New Study Finds LGBT Inclusion Linked to Countries’ Economic Performance

LGBT inclusion and economic developmentLOS ANGELES— Greater inclusion of lesbian, gay, bisexual, and transgender (LGBT) people in emerging economies is positively associated with a country’s economic development, according to a study released today by the Williams Institute at UCLA School of Law and the U.S. Agency for International Development (USAID) and its partners in the LGBT Global Development Partnership. The findings suggest that LGBT equality should be part of economic development programs and policies.

“This research provides a new window into understanding the extent to which stigma and discrimination against LGBT people affect a country’s economy,” said lead author, M. V. Lee Badgett, Williams Distinguished Scholar and Director of the Center for Public Policy and Administration at the University of Massachusetts Amherst.

The study analyzes the impact of the treatment of lesbian, gay, bisexual, and transgender people on economic development in 39 emerging economies and other selected countries, and presents findings that demonstrate a link between LGBT rights and economic output. The study uses, for the first time, the Global Index on Legal Recognition of Homosexual Orientation (GILRHO, created by Dutch law professor Kees Waaldijk) which establishes eight categories of legal recognition and protection for lesbians and gay men. The study also uses a provisional index on transgender rights. The study finds:

• A positive correlation between per capita GDP and legal rights for LGB and transgender people across countries. Using a regression model to account for other factors that influence development, the relationship remains strong. One additional right in the GILRHO is associated with approximately $320 in GDP per capita, or about 3 percent of the average GDP per capita in the sample countries. An increase in GILRHO is also associated with a higher human development index (HDI) value.
• A steady increase in the level of rights of lesbians and gay men in emerging economies. On average, the countries in the study recognized one right relating to sexual orientation in 1990. By 2011, that number increased to over three rights according to the GILRHO.

The researchers also found substantial evidence in many countries that discrimination and violence against LGBT people create economic harms for individuals that also affect a country’s economic performance. For example:

• Police officers unjustly arrest, detain, jail, beat, humiliate, and extort LGBT people, taking LGBT people out of productive employment.
• LGBT people face disproportionate rates of physical and psychological violence, which can restrict someone’s ability to work because of physical injuries and psychological trauma.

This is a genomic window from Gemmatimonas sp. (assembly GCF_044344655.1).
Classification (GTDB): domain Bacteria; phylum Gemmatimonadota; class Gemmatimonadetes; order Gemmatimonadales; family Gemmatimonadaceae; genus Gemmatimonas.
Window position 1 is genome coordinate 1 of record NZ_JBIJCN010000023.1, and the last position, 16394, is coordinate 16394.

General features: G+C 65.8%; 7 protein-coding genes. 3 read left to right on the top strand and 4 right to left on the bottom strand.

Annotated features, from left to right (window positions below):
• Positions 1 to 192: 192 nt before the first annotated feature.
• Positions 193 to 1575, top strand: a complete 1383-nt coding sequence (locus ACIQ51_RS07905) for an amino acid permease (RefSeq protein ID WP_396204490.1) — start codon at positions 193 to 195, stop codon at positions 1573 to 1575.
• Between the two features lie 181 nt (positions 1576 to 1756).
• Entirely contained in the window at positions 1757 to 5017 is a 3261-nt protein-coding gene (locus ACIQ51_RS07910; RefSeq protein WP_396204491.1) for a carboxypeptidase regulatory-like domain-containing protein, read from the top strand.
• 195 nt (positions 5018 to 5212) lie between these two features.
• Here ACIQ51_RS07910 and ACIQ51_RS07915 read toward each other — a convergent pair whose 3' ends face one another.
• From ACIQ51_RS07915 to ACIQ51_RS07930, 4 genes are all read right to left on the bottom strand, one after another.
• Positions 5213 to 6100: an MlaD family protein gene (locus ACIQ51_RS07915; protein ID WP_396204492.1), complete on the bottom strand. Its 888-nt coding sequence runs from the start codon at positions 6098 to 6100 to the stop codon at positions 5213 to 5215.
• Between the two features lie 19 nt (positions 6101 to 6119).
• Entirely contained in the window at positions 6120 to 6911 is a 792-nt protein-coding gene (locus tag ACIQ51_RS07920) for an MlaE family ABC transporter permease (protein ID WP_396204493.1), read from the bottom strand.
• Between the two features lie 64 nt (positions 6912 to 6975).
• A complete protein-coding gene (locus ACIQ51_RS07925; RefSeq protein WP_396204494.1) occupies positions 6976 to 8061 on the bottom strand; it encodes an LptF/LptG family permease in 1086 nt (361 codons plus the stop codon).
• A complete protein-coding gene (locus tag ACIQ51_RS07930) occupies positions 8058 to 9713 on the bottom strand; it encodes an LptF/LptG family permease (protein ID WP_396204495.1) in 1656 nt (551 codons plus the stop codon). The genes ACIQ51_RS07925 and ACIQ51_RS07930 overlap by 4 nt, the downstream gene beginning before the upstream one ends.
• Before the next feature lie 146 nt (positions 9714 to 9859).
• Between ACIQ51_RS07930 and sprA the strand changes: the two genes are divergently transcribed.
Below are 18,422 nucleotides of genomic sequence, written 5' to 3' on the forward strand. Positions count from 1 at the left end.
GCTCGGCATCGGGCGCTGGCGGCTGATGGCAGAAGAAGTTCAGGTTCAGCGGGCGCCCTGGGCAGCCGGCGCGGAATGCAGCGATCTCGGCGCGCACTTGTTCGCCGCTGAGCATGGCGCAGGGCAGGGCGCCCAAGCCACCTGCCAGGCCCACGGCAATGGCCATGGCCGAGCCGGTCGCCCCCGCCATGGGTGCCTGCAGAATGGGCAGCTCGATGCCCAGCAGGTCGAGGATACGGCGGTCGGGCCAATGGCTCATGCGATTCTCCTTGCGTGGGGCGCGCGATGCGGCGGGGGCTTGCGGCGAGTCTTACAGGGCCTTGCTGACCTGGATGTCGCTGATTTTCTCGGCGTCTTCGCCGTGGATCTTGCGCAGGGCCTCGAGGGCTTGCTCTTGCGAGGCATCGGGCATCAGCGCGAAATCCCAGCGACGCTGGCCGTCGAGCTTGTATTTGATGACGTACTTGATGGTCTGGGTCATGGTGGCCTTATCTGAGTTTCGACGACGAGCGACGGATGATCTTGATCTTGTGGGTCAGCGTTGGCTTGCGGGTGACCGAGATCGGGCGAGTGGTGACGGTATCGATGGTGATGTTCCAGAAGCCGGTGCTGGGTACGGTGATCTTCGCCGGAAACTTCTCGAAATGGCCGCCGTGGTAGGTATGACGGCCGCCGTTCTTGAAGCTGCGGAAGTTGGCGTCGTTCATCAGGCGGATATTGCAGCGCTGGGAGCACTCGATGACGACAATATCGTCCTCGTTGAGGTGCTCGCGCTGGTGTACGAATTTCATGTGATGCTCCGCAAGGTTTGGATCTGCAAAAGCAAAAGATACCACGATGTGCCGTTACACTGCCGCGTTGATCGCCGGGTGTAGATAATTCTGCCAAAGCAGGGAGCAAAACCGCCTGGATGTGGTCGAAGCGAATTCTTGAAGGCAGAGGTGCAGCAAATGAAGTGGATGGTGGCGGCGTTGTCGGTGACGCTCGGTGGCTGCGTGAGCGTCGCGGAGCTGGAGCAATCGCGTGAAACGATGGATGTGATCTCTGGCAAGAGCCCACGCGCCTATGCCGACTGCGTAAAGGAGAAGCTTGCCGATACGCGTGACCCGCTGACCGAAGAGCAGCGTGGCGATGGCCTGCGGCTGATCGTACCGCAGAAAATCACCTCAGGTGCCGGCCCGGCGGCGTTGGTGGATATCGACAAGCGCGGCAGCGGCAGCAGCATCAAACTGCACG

• Workplace discrimination causes LGBT people to be unemployed and underemployed, which mean their full productive capacity is not being used.
• LGBT people face multiple barriers to physical and mental health, which reduces their ability to work and their productivity in the workplace.
• LGBT students face discrimination in schools by teachers and other students, which hampers their learning and reduces the development of skills and knowledge that benefit an economy.

“By showing the link that stigma and discrimination against LGBT individuals have to a country’s economic well-being, the issue of bigotry is not just understood by those who are LGBT, but for anyone who cares about that country’s economic growth,” said Claire Lucas, Senior Advisor for the U.S. Global Development Lab at USAID.

The researchers recommend further research and data development efforts in order to better understand the links between LGBT inclusion and economic development, some of which are possible with existing data and some which require the collection of new data. This study is a first important step as it shows one of the many factors relevant to increasing economic growth and human development, a priority of USAID and its programs.

“Including 21 countries where USAID works and drawing on systematic new measures of the legal environment, this research delineates the macro and micro-level costs of not having an LGBT-inclusive workforce,” said Stephen O’Connell, USAID’s Chief Economist. “The report documents a robust macro-level correlation between LGBT rights and economic development, operating within and across countries and controlling for other factors. The authors cite extensive evidence that at the micro level, causality runs from rights to incomes. The linkages explored here have potentially critical policy and programmatic implications.”

The study’s authors are M.V. Lee Badgett, Williams Distinguished Scholar and Director of the Center for Public Policy and Administration at the University of Massachusetts Amherst; Sheila Nezhad, former Public Policy Fellow at the Williams Institute; Kees Waaldijk, Professor of Comparative Sexual Orientation Law, Leiden Law School, The Netherlands and former McDonald/Wright Chair of Law, The Williams Institute; and Yana van der Meulen Rodgers, Professor and Undergraduate Director in the Women’s and Gender Studies department at Rutgers, the State University of New Jersey.


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